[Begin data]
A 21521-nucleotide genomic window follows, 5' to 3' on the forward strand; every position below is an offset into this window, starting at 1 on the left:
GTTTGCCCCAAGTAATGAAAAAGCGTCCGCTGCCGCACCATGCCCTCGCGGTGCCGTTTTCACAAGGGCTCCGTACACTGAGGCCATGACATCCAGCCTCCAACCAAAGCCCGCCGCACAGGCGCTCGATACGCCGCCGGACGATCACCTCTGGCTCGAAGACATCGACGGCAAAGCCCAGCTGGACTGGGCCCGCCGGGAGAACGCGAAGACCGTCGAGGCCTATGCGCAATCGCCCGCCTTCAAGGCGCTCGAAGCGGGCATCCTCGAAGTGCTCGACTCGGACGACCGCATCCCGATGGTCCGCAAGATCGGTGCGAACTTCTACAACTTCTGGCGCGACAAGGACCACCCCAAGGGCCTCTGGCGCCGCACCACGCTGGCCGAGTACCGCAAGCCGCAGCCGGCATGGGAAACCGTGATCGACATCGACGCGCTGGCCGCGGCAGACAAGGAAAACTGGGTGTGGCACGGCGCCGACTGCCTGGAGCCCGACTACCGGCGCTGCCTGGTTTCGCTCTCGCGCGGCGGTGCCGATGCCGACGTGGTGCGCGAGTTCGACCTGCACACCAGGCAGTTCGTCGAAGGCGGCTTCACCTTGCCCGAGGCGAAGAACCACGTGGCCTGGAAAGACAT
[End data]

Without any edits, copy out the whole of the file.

A 21521-nucleotide genomic window follows, 5' to 3' on the forward strand; every position below is an offset into this window, starting at 1 on the left:
GTTTGCCCCAAGTAATGAAAAAGCGTCCGCTGCCGCACCATGCCCTCGCGGTGCCGTTTTCACAAGGGCTCCGTACACTGAGGCCATGACATCCAGCCTCCAACCAAAGCCCGCCGCACAGGCGCTCGATACGCCGCCGGACGATCACCTCTGGCTCGAAGACATCGACGGCAAAGCCCAGCTGGACTGGGCCCGCCGGGAGAACGCGAAGACCGTCGAGGCCTATGCGCAATCGCCCGCCTTCAAGGCGCTCGAAGCGGGCATCCTCGAAGTGCTCGACTCGGACGACCGCATCCCGATGGTCCGCAAGATCGGTGCGAACTTCTACAACTTCTGGCGCGACAAGGACCACCCCAAGGGCCTCTGGCGCCGCACCACGCTGGCCGAGTACCGCAAGCCGCAGCCGGCATGGGAAACCGTGATCGACATCGACGCGCTGGCCGCGGCAGACAAGGAAAACTGGGTGTGGCACGGCGCCGACTGCCTGGAGCCCGACTACCGGCGCTGCCTGGTTTCGCTCTCGCGCGGCGGTGCCGATGCCGACGTGGTGCGCGAGTTCGACCTGCACACCAGGCAGTTCGTCGAAGGCGGCTTCACCTTGCCCGAGGCGAAGAACCACGTGGCCTGGAAAGACAT